There is a lot of rhetoric spinning around the cyber security industry about integrating information technology (IT) and operational technology (OT) into a centralised Security Operations Centre (SOC) environment. Big IT technology vendors are largely responsible for this rhetoric and of course, they have product to push into the lucrative OT security market. 

However, while integrating such operations may seem like a sensible approach, the reality is it’s counter-intuitive to what the industry has learnt about securing OT assets and critical infrastructure. Given SIS has made OT security the focus of our business (and we’re not peddling product but functioning as independent consultants), we feel we’ve got a stronger case to put forward. Here’s why you shouldn’t believe the hype about an integrated IT/OT SOC.

In recent years, we’ve seen industry making slow but steady progress from an old way of thinking to a far more effective, targeted approach to OT security. But it’s taken some time.

Only with the Internet of Things (Iot) and connectivity has cyber security become a concern for operational technology because, previously, these assets were protected by an air gap – their isolation from online networks. As OT became more connected, IT specialists assumed responsibility of broader cyber security, including SOC monitoring of operational technology. After all, given connectivity is an IT issue, shouldn’t the IT department look after all connectivity concerns? 

You can see how it seemed to make sense at the time. 

Eventually, the failings of this approach revealed themselves, and these failings have only escalated with the emergence of more sophisticated hacking techniques. IT departments have struggled to understand the very complex and specific requirements of OT. More often than not, IT and engineering have been at loggerheads through miscommunication and misunderstandings. A lack of synergy across departments and specialties has contributed to OT vulnerabilities, which cyber criminals quickly identified and used to their advantage. Big OT hacks have equated to big costs spiralling into the millions of dollars.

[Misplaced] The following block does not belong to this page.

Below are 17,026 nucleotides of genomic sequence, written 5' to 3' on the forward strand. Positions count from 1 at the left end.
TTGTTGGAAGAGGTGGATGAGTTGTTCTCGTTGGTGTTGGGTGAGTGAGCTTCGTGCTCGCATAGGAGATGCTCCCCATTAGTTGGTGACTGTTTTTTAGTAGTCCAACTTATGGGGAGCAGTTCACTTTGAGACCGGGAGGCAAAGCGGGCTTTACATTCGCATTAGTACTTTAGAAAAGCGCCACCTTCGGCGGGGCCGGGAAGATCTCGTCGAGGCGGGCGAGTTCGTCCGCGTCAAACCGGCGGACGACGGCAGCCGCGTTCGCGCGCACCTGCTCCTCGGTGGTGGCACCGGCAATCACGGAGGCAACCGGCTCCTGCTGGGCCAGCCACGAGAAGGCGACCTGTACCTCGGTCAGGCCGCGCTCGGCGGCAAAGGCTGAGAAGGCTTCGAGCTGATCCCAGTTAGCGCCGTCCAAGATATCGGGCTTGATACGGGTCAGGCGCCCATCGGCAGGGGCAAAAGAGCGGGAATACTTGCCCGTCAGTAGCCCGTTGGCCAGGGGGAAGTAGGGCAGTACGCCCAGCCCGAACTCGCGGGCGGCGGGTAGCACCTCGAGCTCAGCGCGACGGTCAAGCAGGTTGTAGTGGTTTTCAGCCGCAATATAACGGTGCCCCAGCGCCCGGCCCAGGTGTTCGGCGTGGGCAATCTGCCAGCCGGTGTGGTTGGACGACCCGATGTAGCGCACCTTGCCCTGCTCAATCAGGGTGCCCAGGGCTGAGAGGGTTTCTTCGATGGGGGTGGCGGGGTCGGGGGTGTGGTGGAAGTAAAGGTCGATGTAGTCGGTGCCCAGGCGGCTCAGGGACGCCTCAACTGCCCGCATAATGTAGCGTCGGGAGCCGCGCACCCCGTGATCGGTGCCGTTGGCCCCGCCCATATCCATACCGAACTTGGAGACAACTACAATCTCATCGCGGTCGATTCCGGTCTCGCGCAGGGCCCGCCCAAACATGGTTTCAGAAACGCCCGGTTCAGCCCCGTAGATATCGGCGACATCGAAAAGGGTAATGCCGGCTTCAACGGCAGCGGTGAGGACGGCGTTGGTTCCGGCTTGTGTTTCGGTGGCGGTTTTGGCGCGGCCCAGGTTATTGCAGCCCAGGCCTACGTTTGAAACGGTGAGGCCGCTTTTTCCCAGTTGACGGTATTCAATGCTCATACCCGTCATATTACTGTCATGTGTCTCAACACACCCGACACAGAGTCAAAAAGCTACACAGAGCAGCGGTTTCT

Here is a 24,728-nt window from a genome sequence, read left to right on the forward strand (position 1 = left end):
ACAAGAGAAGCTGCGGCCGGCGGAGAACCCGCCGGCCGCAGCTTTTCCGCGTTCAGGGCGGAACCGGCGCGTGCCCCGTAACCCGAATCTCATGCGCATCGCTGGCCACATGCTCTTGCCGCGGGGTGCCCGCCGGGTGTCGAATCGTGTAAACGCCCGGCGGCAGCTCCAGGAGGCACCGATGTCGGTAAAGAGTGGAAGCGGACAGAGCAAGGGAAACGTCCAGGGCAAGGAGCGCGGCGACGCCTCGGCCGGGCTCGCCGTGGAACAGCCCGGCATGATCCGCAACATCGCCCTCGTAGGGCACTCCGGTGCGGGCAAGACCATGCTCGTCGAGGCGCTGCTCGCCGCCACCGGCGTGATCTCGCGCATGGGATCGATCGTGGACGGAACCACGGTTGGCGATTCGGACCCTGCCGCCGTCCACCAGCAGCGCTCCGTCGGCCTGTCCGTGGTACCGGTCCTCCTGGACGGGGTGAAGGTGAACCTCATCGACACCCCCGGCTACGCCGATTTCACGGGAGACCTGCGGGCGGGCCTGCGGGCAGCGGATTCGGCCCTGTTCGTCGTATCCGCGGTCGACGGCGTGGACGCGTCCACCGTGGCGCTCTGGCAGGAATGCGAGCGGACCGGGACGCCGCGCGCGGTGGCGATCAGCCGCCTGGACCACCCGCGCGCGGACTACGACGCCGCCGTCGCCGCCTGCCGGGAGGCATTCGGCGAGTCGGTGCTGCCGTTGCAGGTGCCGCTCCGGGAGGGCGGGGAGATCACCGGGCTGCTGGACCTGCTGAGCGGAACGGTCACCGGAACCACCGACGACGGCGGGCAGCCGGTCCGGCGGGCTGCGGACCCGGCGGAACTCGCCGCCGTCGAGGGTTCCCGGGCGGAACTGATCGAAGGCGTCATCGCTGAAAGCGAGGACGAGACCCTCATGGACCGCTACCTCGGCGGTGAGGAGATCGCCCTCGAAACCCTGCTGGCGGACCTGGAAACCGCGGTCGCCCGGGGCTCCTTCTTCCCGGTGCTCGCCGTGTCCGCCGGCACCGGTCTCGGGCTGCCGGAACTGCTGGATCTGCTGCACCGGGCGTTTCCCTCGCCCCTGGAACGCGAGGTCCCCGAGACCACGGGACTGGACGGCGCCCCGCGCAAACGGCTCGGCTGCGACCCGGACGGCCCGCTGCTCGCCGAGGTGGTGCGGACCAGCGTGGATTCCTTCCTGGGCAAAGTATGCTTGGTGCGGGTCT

As the saying goes, there had to be a better way.

Out of this situation emerged a new specialty: the OT cyber security specialist Where an OT cyber security specialist differs from an IT cyber security specialist is in their intimate knowledge of critical infrastructure systems. An OT cyber security specialist is the perfect melding of engineering and IT to create the sharp focus required to protect OT assets in the way they need to be protected.

As legislated processes for OT security in industry arise in response to increased cyber attacks, organisations have come to understand the value of OT security specialists, which has led IT companies to sit up, take notice and think, ‘Why can’t we get a slice of the OT security pie?’. To muscle into this market, they’re effectively turning back the narrative to bring IT and OT under the IT umbrella i.e. their area of expertise. It may be couched in different language to make it more appealing, but this is essentially a case of history repeating itself. We’d moved passed the model of IT controlling OT security and now big players in the IT industry are taking us back.

But it doesn’t have to be like that.

That’s why we’ve written this article. Not all the messaging that IT vendors are peddling is incorrect. Sure, having IT and OT working together – rather than siloed – is the right approach, but their means for doing this is to create an OT security add-on that fits within the IT space. Once again, OT becomes the poor sibling to an IT industry that just wants a piece of the action. On the other hand, OT security specialists are the integration between IT and OT, and a human integration that can function as interpreter between IT and engineering to create the relationships and processes that keep both parties happy – and OT assets far better secured.   

So, when you see an IT company saying they can handle your OT-SOC requirements, don’t believe the hype. Remind yourself, these big vendors have big dollars to throw at advertising and reach, so a ubiquitous message is not necessarily a correct one. Consider the evolution of OT cyber security and how and why we’ve got to the point where specialist consultants are now performing an important role for industry. Let’s learn from past mistakes.      

SIS is a company of OT security specialists. OT is our business, so it doesn’t have to be yours. Speak to us today.

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